How to see Comet Neowise at its closest point to Earth this week

Neowise

Stargazers in the Northern Hemisphere are in for a treat this week as comet Neowise will pass our planet at a distance of 64 million miles away, which is close in terms of passing comets – but around 400 times further away than the Moon!

Discovered on 27th March 2020 by NASA’s Near-Earth Object Wide-field Infrared Survey Explorer (NEOWISE) mission, Comet Neowise is putting on a dazzling display for skywatchers before it disappears, not to be seen again for another 6,800 years.

The comet passes closest to Earth on 23rd July. Overnight weather forecasts for Buxton and the Peak District forecast dry conditions and little cloud, so…if you do capture a photo of Neowise, send it in to us, we’d love to share any on our social media.

How can you view Comet Neowise?

The comet will become increasingly visible after sunset. If you’re looking with the naked eye, Neowise will likely look like a fuzzy star with a bit of a tail, so using binoculars or a small telescope is recommended to get the best views of this object.

  • Get up early before sunrise or stay up late – the comet is most visible about 80 minutes before sunrise – check UK sunrise times here.
  • Find an area away from street lights – Solomon’s Temple or Corbar Cross are ideal locations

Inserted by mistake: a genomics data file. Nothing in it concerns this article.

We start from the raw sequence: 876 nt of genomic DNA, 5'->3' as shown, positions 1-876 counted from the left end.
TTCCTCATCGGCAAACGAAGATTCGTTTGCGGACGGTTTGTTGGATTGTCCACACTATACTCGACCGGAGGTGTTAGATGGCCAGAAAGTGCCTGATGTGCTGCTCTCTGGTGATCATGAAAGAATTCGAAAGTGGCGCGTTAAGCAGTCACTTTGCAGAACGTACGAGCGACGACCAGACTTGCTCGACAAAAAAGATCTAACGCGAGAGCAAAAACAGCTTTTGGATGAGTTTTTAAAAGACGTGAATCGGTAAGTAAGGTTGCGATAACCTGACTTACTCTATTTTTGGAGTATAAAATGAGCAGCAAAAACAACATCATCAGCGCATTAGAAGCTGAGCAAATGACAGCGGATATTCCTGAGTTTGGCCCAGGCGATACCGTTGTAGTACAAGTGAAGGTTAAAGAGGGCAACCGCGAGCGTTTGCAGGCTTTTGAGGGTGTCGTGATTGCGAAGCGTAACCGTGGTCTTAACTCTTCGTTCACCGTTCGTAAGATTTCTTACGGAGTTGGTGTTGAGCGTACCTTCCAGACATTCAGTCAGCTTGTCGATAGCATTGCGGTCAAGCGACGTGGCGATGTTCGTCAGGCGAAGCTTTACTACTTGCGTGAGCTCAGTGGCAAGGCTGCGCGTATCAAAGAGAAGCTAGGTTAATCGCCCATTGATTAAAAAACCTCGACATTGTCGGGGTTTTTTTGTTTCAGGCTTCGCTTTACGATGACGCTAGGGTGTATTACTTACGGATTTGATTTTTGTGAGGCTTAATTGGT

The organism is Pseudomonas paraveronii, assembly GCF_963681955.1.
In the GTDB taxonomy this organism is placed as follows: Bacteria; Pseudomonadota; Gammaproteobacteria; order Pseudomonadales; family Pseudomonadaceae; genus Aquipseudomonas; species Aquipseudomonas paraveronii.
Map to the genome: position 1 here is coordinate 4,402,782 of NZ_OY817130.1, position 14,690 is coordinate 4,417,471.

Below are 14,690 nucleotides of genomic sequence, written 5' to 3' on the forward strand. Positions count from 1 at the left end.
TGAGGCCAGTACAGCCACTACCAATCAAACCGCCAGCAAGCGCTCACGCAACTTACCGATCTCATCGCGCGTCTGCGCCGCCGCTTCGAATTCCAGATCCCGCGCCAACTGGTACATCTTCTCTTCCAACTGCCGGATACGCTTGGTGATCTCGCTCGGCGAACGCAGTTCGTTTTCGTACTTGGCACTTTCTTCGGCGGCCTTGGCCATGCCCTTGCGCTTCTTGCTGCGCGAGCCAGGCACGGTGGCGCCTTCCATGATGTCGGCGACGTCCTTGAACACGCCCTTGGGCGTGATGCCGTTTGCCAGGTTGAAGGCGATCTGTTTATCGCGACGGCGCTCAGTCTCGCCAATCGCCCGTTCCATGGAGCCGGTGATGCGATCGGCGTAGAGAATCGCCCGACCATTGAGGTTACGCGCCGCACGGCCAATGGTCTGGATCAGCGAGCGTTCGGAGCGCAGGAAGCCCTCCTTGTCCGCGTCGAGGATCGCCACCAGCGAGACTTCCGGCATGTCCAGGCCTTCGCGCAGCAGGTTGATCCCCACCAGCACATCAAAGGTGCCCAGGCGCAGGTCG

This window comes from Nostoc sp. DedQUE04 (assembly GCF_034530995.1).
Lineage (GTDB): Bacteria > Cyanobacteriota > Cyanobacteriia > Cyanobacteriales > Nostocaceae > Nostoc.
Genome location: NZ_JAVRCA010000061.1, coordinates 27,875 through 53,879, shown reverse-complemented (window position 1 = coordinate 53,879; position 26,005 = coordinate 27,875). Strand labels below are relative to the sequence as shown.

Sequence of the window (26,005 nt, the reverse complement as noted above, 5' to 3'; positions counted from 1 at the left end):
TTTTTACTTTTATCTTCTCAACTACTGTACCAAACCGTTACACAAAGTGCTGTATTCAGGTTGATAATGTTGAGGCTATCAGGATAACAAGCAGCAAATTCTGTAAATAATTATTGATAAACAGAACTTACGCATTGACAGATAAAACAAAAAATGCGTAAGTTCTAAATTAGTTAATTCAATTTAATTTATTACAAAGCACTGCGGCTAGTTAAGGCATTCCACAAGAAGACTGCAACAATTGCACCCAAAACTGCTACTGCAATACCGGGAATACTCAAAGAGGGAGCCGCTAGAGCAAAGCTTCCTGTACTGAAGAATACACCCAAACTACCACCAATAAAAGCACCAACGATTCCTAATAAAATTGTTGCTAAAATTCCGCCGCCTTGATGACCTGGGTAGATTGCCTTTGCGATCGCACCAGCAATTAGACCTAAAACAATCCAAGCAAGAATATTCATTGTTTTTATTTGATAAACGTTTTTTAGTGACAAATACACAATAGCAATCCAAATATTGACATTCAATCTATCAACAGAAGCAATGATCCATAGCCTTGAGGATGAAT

• As the sun sets and stars become visible, the best way to first spot the comet is look eastwards in the sky just below the constellation The Plough (also known as The Big Dipper), about 10 degrees above the horizon
  • Take binoculars or a telescope to enhance the view – although you do not need them to see it as it’s an especially bright object in the sky
Neowise
The Plough constellation

What is a comet?

Comets are cosmic snowballs of frozen gases, rock and dust that orbit the Sun. When frozen, they are the size of a small town.

When a comet’s orbit brings it close to the Sun, it heats up and spews dust and gases into a giant glowing head larger than most planets. The dust and gases form a tail that stretches away from the Sun for millions of miles.

There are likely billions of comets orbiting our Sun in the Kuiper Belt (a region of the Solar System that exists beyond the eight major planets, extending from the orbit of Neptune) and even more distant Oort Cloud.

Want to see more? Love a spot of stargazing? Look out for the Perseids Metor Shower, also currently visible in the UK until August.

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